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J Agric Food Chem. 2007 Jul 25;55(15):6154-9. Epub 2007 Jun 23.

Ten-year comparison of the influence of organic and conventional crop management practices on the content of flavonoids in tomatoes.

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  • 1Department of Food Science and Technology and Department of Plant Sciences, One Shields Avenue, University of California-Davis, Davis, California 95616, USA. aemitchell@ucdavis.edu

Abstract

Understanding how environment, crop management, and other factors, particularly soil fertility, influence the composition and quality of food crops is necessary for the production of high-quality nutritious foods. The flavonoid aglycones quercetin and kaempferol were measured in dried tomato samples (Lycopersicon esculentum L. cv. Halley 3155) that had been archived over the period from 1994 to 2004 from the Long-Term Research on Agricultural Systems project (LTRAS) at the University of California-Davis, which began in 1993. Conventional and organic processing tomato production systems are part of the set of systems compared at LTRAS. Comparisons of analyses of archived samples from conventional and organic production systems demonstrated statistically higher levels (P < 0.05) of quercetin and kaempferol aglycones in organic tomatoes. Ten-year mean levels of quercetin and kaempferol in organic tomatoes [115.5 and 63.3 mg g(-1) of dry matter (DM)] were 79 and 97% higher than those in conventional tomatoes (64.6 and 32.06 mg g(-1) of DM), respectively. The levels of flavonoids increased over time in samples from organic treatments, whereas the levels of flavonoids did not vary significantly in conventional treatments. This increase corresponds not only with increasing amounts of soil organic matter accumulating in organic plots but also with reduced manure application rates once soils in the organic systems had reached equilibrium levels of organic matter. Well-quantified changes in tomato nutrients over years in organic farming systems have not been reported previously.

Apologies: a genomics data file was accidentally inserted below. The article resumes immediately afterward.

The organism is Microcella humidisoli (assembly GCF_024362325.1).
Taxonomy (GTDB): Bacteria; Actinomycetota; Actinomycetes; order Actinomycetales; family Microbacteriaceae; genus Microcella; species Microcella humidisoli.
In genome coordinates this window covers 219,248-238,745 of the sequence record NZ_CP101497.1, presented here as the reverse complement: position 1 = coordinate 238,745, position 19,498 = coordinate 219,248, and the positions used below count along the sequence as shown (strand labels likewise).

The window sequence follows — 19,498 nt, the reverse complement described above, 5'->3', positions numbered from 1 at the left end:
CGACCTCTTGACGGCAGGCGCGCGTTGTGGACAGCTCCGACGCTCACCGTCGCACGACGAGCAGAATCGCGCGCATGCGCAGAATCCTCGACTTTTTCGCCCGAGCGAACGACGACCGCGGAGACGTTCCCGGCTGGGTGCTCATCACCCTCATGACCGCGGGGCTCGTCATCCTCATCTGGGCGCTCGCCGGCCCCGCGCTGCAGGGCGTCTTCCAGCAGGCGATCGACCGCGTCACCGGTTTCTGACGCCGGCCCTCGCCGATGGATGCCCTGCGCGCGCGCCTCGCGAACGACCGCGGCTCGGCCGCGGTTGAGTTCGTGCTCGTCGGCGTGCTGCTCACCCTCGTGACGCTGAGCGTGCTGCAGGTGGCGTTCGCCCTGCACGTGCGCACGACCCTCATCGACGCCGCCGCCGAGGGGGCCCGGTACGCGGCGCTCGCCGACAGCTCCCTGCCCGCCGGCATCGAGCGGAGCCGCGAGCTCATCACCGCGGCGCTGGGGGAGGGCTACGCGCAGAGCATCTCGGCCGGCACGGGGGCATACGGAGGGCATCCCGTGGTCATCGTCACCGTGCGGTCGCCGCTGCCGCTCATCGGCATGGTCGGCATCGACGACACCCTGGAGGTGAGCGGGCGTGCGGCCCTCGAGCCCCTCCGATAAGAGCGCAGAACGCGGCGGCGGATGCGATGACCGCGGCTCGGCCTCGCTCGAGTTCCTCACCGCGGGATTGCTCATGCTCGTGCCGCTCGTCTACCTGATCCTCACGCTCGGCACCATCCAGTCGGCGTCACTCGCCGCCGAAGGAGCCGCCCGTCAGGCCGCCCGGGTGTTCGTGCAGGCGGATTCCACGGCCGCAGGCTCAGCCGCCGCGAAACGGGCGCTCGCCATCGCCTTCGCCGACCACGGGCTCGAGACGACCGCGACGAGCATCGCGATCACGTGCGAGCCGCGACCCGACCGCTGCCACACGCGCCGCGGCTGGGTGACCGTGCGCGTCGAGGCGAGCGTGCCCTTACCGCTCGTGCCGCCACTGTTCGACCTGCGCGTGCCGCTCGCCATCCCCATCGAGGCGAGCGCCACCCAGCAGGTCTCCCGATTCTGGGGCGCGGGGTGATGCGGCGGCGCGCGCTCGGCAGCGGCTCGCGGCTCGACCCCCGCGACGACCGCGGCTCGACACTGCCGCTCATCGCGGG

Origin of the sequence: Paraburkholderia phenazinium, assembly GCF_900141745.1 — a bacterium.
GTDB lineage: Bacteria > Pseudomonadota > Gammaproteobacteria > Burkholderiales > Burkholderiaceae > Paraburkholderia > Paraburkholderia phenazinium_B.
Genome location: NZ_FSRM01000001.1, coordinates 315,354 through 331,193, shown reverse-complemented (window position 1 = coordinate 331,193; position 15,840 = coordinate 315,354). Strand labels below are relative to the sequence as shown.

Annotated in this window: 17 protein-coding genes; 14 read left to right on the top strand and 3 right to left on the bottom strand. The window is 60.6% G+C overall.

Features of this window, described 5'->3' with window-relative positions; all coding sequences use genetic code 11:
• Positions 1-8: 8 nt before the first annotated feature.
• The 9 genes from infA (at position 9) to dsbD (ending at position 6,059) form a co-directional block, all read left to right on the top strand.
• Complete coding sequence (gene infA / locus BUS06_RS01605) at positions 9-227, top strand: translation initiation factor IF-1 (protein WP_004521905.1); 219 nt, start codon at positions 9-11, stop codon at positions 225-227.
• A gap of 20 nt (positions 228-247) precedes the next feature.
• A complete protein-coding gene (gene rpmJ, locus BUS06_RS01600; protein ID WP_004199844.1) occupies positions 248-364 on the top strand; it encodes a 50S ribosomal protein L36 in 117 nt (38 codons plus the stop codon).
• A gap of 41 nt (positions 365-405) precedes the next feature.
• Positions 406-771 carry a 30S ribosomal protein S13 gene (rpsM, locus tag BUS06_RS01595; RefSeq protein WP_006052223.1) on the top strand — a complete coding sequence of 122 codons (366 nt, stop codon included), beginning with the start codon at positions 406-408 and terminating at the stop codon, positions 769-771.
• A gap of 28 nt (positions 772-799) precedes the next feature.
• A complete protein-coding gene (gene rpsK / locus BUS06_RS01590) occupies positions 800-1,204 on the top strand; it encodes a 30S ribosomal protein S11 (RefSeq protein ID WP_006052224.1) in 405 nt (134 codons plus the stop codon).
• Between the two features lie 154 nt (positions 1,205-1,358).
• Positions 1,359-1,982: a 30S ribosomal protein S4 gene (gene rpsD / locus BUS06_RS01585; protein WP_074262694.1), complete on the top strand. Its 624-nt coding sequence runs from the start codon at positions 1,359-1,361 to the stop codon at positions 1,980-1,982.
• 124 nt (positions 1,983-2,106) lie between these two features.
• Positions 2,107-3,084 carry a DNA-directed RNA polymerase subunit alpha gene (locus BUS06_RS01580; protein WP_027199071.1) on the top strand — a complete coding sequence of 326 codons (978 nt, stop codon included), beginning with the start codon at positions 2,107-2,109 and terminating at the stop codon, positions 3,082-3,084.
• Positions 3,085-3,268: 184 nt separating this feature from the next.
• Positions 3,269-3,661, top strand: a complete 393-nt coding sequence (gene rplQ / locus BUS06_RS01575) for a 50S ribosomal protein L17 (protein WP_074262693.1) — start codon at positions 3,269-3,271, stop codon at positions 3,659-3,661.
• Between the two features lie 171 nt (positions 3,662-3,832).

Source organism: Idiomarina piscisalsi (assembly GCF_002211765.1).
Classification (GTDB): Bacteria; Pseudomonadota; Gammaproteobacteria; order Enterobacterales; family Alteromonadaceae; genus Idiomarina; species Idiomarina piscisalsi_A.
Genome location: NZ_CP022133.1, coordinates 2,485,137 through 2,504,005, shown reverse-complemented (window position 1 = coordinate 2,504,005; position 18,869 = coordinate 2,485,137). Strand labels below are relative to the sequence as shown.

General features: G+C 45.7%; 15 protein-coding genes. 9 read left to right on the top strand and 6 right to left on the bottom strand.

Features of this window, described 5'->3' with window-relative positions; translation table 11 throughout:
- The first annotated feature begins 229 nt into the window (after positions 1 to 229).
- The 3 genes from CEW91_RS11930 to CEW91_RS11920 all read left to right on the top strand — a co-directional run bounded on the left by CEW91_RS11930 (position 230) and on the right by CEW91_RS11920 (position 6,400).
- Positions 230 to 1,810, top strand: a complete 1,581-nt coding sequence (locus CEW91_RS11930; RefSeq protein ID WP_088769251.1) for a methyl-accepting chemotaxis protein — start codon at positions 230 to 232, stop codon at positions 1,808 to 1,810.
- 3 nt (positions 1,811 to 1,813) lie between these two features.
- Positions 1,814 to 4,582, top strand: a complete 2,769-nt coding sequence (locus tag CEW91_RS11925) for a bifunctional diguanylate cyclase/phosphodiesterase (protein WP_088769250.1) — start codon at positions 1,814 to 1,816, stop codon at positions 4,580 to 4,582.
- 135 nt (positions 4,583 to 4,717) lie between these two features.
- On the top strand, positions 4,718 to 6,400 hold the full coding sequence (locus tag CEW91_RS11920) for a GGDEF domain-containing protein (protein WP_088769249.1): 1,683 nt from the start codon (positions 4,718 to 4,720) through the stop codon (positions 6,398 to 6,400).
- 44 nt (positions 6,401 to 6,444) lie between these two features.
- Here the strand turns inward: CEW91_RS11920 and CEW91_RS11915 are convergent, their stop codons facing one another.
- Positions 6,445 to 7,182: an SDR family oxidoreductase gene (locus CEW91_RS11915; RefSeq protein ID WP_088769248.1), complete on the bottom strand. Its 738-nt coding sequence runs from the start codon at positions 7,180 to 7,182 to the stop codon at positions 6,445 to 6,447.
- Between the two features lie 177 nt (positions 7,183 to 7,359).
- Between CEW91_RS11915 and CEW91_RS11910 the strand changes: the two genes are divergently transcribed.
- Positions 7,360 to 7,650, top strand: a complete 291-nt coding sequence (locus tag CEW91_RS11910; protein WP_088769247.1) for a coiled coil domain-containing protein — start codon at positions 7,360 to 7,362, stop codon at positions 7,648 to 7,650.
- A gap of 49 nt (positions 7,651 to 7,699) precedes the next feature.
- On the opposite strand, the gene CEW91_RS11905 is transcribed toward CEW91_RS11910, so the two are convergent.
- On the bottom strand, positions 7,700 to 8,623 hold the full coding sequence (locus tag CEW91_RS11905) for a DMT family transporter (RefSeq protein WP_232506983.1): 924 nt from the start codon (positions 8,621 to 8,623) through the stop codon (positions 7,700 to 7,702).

PMID:
17590007
[PubMed - indexed for MEDLINE]
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